Several theorists have observed that attitude reports have what we call “revisionist” uses. For example, even if Pete has never met Ann and has no idea that she exists, Jane can still say to Jim ‘Pete believes Ann can learn to play tennis in ten lessons’ if Pete believes all 6-year-olds can learn to play tennis in ten lessons and it is part of Jane and Jim’s background knowledge that Ann is a 6-year-old. Jane’s assertion seems acceptable because the claim (...)
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  24. Revisionism, Scepticism, and the Non-Belief Theory of Hinge Commitments.Chris Ranalli - 2018 - International Journal for the Study of Skepticism 8 (2):96-130.
    In his recent work, Duncan Pritchard defends a novel Wittgensteinian response to the problem of radical scepticism. The response makes essential use of a form of non-epistemicism about the nature of hinge commitments. According to non-epistemicism, hinge commitments cannot be known or grounded in rational considerations, such as reasons and evidence. On Pritchard’s version of non-epistemicism, hinge commitments express propositions but cannot be believed. This is the non-belief theory of hinge commitments. One of the main reasons in favour of NBT (...)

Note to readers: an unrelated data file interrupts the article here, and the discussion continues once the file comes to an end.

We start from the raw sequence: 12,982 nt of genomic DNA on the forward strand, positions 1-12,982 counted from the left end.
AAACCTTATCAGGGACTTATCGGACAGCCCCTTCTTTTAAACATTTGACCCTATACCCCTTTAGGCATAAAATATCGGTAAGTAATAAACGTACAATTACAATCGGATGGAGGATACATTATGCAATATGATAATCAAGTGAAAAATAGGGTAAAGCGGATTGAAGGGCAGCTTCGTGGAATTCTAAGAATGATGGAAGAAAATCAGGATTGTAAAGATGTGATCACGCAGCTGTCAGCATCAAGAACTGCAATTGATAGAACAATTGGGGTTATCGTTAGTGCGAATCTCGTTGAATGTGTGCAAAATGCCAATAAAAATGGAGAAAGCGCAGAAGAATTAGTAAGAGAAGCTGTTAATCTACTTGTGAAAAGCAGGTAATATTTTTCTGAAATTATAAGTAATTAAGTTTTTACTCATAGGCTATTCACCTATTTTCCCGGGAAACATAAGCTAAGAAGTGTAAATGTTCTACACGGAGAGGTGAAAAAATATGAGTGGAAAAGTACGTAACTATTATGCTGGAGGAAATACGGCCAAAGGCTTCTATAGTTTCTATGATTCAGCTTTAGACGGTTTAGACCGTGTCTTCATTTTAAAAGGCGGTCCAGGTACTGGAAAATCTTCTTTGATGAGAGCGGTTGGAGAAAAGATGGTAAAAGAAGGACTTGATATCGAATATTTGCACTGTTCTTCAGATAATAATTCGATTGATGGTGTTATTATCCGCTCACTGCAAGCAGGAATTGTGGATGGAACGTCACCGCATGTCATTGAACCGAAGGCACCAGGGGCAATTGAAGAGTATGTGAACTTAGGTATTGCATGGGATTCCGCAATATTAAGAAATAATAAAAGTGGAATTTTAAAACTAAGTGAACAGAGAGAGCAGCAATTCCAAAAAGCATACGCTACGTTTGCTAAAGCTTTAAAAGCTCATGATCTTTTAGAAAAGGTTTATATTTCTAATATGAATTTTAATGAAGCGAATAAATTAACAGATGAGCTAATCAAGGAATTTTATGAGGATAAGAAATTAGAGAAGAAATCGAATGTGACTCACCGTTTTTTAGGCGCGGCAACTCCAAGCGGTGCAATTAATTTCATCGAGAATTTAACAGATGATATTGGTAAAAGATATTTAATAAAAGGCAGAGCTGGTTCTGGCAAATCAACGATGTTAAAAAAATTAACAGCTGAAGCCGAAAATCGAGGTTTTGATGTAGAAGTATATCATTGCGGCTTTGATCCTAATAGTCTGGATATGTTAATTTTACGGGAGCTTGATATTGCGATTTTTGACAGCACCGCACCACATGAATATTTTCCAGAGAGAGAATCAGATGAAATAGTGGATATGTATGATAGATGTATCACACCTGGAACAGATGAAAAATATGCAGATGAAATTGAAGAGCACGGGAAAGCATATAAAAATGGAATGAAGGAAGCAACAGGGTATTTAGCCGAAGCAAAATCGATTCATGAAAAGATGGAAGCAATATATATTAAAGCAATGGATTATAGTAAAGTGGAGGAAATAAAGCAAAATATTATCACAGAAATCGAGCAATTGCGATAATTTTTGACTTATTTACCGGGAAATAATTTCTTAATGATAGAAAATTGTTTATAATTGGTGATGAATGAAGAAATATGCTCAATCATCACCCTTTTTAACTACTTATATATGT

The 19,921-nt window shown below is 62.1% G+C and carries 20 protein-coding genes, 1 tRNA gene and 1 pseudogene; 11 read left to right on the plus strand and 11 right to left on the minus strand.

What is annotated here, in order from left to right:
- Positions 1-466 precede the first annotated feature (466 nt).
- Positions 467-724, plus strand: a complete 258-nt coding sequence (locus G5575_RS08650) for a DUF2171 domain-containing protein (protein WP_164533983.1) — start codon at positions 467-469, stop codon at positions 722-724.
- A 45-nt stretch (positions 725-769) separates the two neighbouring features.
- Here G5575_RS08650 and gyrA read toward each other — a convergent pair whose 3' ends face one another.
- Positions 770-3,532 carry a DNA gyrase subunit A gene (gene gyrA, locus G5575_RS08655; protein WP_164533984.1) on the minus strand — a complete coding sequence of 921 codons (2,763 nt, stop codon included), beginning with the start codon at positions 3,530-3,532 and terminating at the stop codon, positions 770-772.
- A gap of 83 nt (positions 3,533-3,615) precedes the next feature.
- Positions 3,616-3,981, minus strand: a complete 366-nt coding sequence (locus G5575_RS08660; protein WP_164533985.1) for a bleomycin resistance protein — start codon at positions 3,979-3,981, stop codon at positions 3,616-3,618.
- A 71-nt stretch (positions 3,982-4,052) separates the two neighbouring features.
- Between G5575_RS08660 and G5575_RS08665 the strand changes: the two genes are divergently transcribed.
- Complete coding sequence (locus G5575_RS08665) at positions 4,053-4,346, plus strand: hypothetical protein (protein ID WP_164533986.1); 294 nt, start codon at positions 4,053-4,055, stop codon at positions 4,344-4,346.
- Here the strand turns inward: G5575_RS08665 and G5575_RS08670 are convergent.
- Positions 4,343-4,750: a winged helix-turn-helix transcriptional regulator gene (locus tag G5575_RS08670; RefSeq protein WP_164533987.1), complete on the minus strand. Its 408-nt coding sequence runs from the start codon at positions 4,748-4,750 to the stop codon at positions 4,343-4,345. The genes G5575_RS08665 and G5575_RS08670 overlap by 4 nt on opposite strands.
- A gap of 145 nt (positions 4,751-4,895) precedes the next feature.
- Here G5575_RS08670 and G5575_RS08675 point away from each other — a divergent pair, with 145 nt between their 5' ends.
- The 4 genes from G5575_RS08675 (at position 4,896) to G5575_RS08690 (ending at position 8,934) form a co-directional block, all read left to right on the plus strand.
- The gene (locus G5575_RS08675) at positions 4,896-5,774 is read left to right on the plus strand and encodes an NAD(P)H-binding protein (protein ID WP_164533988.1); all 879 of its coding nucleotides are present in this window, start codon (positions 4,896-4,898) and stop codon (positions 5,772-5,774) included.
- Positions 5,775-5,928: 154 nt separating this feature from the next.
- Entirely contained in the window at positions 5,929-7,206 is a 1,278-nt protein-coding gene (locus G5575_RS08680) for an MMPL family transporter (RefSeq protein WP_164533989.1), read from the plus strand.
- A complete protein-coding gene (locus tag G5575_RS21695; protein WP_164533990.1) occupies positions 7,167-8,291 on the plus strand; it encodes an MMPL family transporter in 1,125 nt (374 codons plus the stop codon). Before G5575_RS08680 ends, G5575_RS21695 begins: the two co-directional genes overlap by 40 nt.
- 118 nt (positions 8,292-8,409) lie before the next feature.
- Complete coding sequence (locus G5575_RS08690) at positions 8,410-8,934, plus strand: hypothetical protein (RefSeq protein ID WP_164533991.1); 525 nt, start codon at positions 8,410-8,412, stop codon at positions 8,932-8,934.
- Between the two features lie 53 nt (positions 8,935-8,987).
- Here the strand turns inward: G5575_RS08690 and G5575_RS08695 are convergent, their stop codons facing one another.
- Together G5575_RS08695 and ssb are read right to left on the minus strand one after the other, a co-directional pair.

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  25. Revisionism and Dogmatism as the Gnoseological Basis of Opportunistic Tendency.E. Erazmus & L. Hrzal - 1986 - Filosoficky Casopis 34 (4):585-608.
     
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  26.  13
    Social Epistemology Between Revisionism and Expansionism: On the Use of "Continental" Philosophy and Nenad Miščević's "Disappointment".Snježana Prijić-Samaržija & Petar Bojanić - 2014 - European Journal of Analytic Philosophy 10 (2):31-48.
    The main aim of this article is to analyze a recent text by Nenad Miščević dealing with social epistemology in the context of Foucault's theory of knowledge. In the first part, we briefly note Miščević's thoughts on the difference between analytic and continental philosophy and his thoughts on the latter. In the second part, we analyze both Miščević’s thesis about Foucault's dual understanding of knowledge and his placement of social epistemology as a proper framework for Foucault’s concept of “new” knowledge. (...)